Nice weather from start (as usual in the Summer in Italy). This time I was going up the west side of Lago di Garda – the side with all the tunnels built by Mussolini during the war. It is never dark in the tunnels so no real problem to go bicycling there without lights, but the road is not always wide. I thought this side was as nice as the other, really. I had two photos near to each other on the way to Riva del Garda – the busy little town on the north side of the lake.
Via Torbole I went up the very busy road over to Mori via Passo San Giovanni (272m). You are supposed to use bicycle paths higher up, but I was disobedient and skipped that (it’s just a short while before reaching the top of the pass and on the way down you are hardly in the way of the traffic if you keep a decent speed and it is not a motorway anyway, but apparently local authorities can put up signs forbidding cycling wherever they feel like down in the Alps). I stopped down in the heat in Mori for fruit, soda and something more at a grocery.
Then I started out up to Passo di San Valentino (1314m) and later Bocca del Creer (1617m). It was hard in the start up to Brentonico with the heat and a somewhat steep road, but it got easier with more breathable air and temperatures higher up. Above San Valentino it is very nice. One only glimpses Lago di Garda at Bocca di Navene (1423m) on the asphalt road up here. (Had a photo there by a German tourist but it was blurry, so skipped it here.)
After the descent from Bocca del Creer to Bocca di Navene, the road is rather flat and very good. Soon one comes to a road that takes off uphill to Bocca di Tratto Spino/Tredes Pin (1717m). This road is well asphalted at first and very steep before it turns into gravel (just when I was beginning to think they had asphalted it all the way up as I had read there were some plans to do earlier). The main gravel road continues (not so steep) up to the stazione teleferica (where cable cars comes up from Malcesine by the lake). The pass is below to the south and you could walk down there (I walked part way down there). One could also try the less good gravel/jeep road that goes off directly to the pass.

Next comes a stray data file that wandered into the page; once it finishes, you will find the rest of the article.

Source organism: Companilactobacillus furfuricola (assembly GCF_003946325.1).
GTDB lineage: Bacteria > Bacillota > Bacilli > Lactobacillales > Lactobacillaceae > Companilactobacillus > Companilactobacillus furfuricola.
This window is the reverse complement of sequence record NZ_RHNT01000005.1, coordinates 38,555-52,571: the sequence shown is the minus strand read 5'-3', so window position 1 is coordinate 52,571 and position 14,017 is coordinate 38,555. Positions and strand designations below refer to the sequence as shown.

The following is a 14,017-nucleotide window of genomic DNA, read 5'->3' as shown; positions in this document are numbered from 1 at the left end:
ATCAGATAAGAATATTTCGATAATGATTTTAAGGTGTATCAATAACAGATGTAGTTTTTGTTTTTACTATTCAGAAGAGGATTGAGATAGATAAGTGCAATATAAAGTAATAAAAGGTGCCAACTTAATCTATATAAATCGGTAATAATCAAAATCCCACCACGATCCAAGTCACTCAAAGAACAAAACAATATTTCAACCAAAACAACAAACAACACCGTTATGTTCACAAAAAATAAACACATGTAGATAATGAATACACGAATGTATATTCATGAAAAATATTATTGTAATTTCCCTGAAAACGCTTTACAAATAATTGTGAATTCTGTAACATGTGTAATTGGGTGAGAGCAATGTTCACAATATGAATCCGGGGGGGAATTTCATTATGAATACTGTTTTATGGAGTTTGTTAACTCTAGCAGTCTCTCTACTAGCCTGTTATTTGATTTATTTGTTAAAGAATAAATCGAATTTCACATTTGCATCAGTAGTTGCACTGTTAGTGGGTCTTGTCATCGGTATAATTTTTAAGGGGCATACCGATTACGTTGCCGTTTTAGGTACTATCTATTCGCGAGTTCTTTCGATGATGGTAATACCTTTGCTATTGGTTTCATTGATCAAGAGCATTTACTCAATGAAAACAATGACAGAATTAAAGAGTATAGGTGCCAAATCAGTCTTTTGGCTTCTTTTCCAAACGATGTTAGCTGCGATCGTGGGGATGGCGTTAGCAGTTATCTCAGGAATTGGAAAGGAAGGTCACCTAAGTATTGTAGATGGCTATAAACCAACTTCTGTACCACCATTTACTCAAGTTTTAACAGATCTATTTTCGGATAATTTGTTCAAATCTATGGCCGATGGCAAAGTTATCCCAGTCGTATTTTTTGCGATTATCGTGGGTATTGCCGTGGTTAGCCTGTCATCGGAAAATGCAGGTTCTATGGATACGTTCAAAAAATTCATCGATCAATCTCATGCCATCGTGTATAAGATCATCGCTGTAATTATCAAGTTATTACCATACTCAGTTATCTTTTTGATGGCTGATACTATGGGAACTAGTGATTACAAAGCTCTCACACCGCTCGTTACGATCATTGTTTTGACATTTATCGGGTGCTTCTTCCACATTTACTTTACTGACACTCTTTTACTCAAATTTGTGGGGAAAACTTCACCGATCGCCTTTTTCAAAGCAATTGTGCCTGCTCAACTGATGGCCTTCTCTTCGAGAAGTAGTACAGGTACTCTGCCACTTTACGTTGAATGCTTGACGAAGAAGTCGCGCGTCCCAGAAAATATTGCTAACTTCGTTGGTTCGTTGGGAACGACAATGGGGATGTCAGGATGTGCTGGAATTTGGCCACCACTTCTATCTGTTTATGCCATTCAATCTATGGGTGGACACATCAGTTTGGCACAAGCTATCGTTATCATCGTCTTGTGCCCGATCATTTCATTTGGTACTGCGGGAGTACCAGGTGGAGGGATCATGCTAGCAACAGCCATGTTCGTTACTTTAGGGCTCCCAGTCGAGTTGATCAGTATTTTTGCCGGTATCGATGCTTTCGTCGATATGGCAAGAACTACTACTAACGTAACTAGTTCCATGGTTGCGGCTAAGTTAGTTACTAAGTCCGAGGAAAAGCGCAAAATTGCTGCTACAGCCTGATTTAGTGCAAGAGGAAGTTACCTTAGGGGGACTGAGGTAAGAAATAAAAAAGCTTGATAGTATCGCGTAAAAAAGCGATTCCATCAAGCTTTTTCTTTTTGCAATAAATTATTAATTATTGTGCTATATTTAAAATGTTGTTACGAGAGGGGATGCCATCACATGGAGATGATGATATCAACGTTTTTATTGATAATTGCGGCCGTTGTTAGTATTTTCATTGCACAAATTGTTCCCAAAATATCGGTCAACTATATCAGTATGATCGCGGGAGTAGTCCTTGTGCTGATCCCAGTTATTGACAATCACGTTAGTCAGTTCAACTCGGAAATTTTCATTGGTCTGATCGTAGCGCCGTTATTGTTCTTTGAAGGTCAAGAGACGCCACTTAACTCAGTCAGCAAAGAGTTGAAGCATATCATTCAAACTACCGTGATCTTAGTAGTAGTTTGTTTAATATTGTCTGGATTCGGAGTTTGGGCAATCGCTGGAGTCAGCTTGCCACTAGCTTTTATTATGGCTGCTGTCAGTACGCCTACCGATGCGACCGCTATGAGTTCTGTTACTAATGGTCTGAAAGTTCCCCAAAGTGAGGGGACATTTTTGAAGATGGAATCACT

I went back down and took the last photo for the day just before returning on the asphalt descent. Then I went south and east – doing the loop road that takes one back to Passo di San Valentino via Passo Pozza della Cola (1289m). The road here descended further down than I had thought it would before it climbed up again to San Valentino. This is a popular loop (excluding my trip up Monte Baldo (stazione teleferica)).
I have had thoughts on doing much more this day, but I knew I had been a bit over-optimistic in my plans and had to get to La Villa/Stern in Alta Badia for the Maratona dles Dolomites there a few days later and still had much I wanted to do before. So I skipped going up to Passo di Santa Barbara and Passo Bordala. I also had seriously thought to do the Monte Finonchio road over to Serrada this day too, but as I was not sure it was cyclable in all (top section should be gravel of some sort), I decided not to take the risk here (maybe it would had been fun, though I am pretty sure I would have had to stop a bit earlier this day if I had taken this road).
Instead I took the regular road up to Serrada (1269m) (which is a pass without a pass name) from Rovereto (200m). Serrada was hard enough for the evening (a rather moderate climb really) which is still not to be found at salite.ch or elsewhere oddly enough. I went up there quickly and then down to Folgaria (1162m) on a wooded road.
There was a short climb up the Passo del Sommo (1343m), which I climbed the same way back in 2006. I noticed they were going to have a bicycle race there sometime later which I did not know of. The road down to Carbonare is somewhat steep and with some nice views. I stopped for the night at a hotel on the main road in Carbonare and it was ok. Carbonare is yet another unnamed pass at 1087m.